Whole Roasted Cauliflower with Mornay Sauce

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Published December 8, 2018

One Sunday night soon after moving to Paris, some new friends and I found ourselves in the Marais district without any plans for dinner. It can be notoriously difficult to find open restaurants on Sunday evenings in the city of light, but luckily one person among us had a place in mind.

After being led down a maze of twisting streets, we finally arrived at our destination. Tucked behind a large, brightly lit window and just off of Rue des Rosiers, was Miznon, an Israeli food canteen that dreams are made of.

There we sat, crowded around a tiny table, as plate after plate of simple yet delicious fare was delivered to us. The bustling energy of the space was exhilarating, and the cooks singing along happily to a raucous playlist of vintage hits only added to the experience.

The real star of the evening, however, was a dish that will stick with me forever: a simple whole roasted cauliflower. Doused in olive oil and roasted to perfection, this was like no other cauliflower I had ever tasted. Served plainly on a sheet of parchment with a toss of coarse grey salt for seasoning, it was love at first bite.

Not yet having any real bearings in my new home city, I continued for many weeks to make my pilgrimage each Sunday to this food haven. I tucked into many acauliflower before it dawned on me to attempt making one of my own. The version I came up with is a smidgen more elaborate as it involves the addition of a cheese sauce, but I think the resulting combination is worth the extra effort.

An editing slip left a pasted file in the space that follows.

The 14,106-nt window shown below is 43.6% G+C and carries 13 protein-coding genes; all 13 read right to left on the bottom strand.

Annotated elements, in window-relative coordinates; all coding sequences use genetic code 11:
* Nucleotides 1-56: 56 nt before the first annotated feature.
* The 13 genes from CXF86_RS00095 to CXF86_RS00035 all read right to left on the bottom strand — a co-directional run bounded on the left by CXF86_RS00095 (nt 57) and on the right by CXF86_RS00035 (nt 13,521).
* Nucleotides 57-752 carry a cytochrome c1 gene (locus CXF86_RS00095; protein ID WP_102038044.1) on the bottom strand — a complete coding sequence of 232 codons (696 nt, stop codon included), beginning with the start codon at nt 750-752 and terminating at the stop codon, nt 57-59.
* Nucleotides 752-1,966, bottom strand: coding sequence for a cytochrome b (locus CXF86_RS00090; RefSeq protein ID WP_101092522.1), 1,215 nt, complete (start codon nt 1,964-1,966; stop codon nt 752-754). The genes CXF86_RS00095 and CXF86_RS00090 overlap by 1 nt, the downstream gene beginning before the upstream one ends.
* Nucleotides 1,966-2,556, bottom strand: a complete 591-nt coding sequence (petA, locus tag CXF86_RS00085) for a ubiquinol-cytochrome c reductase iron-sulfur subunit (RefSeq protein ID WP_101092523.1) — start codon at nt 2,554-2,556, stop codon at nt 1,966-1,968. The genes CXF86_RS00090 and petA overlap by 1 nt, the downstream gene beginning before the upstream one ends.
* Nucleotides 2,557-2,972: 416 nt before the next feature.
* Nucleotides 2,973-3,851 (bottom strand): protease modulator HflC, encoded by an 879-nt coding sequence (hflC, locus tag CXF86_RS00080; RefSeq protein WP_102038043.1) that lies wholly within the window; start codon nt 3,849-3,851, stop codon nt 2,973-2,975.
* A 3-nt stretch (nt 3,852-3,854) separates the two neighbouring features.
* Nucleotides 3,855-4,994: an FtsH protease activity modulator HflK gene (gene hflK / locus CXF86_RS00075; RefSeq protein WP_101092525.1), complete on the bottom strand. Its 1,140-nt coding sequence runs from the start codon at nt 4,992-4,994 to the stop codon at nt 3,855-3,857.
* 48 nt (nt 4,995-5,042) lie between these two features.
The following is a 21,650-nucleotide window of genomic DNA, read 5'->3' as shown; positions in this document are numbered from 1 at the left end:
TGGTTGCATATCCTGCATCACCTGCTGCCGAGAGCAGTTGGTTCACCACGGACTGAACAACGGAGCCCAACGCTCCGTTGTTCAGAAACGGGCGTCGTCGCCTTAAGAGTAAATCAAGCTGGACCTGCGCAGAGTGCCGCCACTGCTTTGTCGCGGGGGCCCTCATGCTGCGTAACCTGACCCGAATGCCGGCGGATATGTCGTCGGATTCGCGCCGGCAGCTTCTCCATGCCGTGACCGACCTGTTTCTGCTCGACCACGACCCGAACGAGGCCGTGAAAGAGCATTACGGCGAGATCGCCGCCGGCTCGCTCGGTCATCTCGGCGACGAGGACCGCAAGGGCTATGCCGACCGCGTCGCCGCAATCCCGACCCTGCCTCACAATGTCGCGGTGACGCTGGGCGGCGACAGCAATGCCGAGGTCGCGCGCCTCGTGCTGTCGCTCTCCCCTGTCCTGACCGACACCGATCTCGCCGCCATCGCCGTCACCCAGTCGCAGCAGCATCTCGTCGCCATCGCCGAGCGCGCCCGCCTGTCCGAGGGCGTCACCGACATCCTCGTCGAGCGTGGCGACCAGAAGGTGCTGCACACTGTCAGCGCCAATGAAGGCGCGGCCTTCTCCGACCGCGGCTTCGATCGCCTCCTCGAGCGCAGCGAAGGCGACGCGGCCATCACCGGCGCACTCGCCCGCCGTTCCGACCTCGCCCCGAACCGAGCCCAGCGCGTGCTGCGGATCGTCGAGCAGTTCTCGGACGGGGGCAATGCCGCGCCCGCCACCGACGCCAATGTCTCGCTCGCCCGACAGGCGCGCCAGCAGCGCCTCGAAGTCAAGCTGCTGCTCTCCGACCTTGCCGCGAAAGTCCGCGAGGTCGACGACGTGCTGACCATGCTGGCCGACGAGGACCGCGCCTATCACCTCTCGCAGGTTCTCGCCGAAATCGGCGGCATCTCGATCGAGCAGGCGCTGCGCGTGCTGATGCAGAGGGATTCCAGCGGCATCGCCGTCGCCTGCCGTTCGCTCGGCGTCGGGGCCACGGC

Cheese sauce, or sauce mornay as it is known in traditional French cooking, is a derivative of bechamel, which is considered one of the five mother sauces in French cuisine. If you have never made one before, I think you will find the steps are quite simple. It is a great sauce to know how to make, not only for this dish, but also if you happen to be as big a fan of mac 'n’ cheese as I am.

Traditionalists will dock me for adding black pepper instead of the white variety used more classically, but I’m not a fan of being fussy. Using what I have on hand is the name of the game in my kitchen.

Of course, cauliflower can be roasted without the extra step of blanching it, as this recipe calls for. But a blanched cauliflower is incredibly moist and smooth, whereas just roasting renders a drier and firmer vegetable.

This recipe is best when it is served fresh from the oven. If serving it alongside other elements as part of a larger dinner, I suggest putting off the final step of reheating the cauliflower with the cheese sauce until the last moment.

Link to the recipe here.

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